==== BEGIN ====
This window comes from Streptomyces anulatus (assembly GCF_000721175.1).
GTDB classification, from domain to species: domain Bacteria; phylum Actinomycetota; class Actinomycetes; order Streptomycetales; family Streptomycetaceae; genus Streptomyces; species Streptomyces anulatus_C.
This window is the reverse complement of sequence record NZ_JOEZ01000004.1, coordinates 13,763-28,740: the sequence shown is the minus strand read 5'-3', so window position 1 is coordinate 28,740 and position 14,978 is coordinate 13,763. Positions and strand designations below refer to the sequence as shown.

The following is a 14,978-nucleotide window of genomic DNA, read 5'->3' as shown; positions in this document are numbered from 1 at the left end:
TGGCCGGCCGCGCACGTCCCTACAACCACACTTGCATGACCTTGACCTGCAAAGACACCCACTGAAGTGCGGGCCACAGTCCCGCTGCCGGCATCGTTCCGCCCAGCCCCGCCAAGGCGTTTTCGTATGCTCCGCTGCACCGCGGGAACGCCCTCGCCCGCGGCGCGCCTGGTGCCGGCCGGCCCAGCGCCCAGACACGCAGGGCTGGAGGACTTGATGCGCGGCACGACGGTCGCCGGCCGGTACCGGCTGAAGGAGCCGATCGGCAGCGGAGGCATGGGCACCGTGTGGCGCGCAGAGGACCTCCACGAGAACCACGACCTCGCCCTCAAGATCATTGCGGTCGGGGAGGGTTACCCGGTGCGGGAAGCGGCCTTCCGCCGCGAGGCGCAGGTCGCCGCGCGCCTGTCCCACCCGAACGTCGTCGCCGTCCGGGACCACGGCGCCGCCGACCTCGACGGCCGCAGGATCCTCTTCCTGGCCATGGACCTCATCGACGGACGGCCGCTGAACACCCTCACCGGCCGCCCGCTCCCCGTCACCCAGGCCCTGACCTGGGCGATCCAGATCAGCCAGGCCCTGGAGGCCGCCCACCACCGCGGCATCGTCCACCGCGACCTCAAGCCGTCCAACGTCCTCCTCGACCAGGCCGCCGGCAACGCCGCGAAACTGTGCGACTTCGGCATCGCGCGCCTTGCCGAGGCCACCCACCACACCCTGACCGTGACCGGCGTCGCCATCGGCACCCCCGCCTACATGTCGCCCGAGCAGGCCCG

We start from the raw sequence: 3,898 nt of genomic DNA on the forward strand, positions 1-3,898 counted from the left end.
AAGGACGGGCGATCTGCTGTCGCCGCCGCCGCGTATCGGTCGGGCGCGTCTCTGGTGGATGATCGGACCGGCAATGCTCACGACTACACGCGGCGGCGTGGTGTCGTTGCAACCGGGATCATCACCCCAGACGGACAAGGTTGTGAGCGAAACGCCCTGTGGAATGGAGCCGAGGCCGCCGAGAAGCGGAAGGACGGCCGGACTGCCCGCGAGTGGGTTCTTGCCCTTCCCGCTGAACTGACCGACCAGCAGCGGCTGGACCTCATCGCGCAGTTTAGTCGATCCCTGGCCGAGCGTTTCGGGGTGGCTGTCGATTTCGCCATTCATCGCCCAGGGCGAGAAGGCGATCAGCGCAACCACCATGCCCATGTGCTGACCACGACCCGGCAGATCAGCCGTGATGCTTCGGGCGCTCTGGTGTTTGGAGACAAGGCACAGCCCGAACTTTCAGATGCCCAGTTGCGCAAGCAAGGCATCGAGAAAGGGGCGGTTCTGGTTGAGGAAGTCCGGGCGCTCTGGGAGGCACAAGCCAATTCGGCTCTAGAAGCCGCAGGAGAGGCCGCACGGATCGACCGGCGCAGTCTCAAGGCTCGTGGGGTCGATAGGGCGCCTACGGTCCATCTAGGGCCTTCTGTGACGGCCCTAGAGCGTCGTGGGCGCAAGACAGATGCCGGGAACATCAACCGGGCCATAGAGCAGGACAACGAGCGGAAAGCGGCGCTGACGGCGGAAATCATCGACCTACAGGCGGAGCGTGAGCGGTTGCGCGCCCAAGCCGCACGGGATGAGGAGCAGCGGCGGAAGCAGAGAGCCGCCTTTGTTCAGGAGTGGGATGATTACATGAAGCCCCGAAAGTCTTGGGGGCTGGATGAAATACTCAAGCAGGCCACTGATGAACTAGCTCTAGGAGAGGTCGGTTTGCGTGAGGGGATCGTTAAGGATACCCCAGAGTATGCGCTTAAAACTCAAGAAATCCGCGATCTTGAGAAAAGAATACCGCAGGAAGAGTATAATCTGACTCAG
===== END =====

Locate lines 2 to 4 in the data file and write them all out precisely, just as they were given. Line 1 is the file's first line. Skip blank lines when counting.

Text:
GTDB classification, from domain to species: domain Bacteria; phylum Actinomycetota; class Actinomycetes; order Streptomycetales; family Streptomycetaceae; genus Streptomyces; species Streptomyces anulatus_C.
This window is the reverse complement of sequence record NZ_JOEZ01000004.1, coordinates 13,763-28,740: the sequence shown is the minus strand read 5'-3', so window position 1 is coordinate 28,740 and position 14,978 is coordinate 13,763. Positions and strand designations below refer to the sequence as shown.

The following is a 14,978-nucleotide window of genomic DNA, read 5'->3' as shown; positions in this document are numbered from 1 at the left end: